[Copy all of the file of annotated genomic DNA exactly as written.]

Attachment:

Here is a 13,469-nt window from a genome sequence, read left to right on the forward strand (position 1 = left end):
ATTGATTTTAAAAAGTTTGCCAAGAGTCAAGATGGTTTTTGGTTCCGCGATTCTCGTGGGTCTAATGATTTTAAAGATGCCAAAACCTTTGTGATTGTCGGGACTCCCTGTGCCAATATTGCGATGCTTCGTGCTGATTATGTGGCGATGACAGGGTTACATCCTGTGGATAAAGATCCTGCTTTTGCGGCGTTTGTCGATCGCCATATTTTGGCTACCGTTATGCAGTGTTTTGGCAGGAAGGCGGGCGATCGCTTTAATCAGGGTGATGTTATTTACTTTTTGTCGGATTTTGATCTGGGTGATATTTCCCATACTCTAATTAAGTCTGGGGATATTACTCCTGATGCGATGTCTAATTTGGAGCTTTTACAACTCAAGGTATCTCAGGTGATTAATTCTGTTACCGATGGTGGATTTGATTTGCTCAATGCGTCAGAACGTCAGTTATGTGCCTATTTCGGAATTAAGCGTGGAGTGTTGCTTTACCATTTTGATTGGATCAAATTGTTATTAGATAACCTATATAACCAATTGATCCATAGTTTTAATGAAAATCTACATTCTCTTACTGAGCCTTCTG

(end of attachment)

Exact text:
Here is a 13,469-nt window from a genome sequence, read left to right on the forward strand (position 1 = left end):
ATTGATTTTAAAAAGTTTGCCAAGAGTCAAGATGGTTTTTGGTTCCGCGATTCTCGTGGGTCTAATGATTTTAAAGATGCCAAAACCTTTGTGATTGTCGGGACTCCCTGTGCCAATATTGCGATGCTTCGTGCTGATTATGTGGCGATGACAGGGTTACATCCTGTGGATAAAGATCCTGCTTTTGCGGCGTTTGTCGATCGCCATATTTTGGCTACCGTTATGCAGTGTTTTGGCAGGAAGGCGGGCGATCGCTTTAATCAGGGTGATGTTATTTACTTTTTGTCGGATTTTGATCTGGGTGATATTTCCCATACTCTAATTAAGTCTGGGGATATTACTCCTGATGCGATGTCTAATTTGGAGCTTTTACAACTCAAGGTATCTCAGGTGATTAATTCTGTTACCGATGGTGGATTTGATTTGCTCAATGCGTCAGAACGTCAGTTATGTGCCTATTTCGGAATTAAGCGTGGAGTGTTGCTTTACCATTTTGATTGGATCAAATTGTTATTAGATAACCTATATAACCAATTGATCCATAGTTTTAATGAAAATCTACATTCTCTTACTGAGCCTTCTG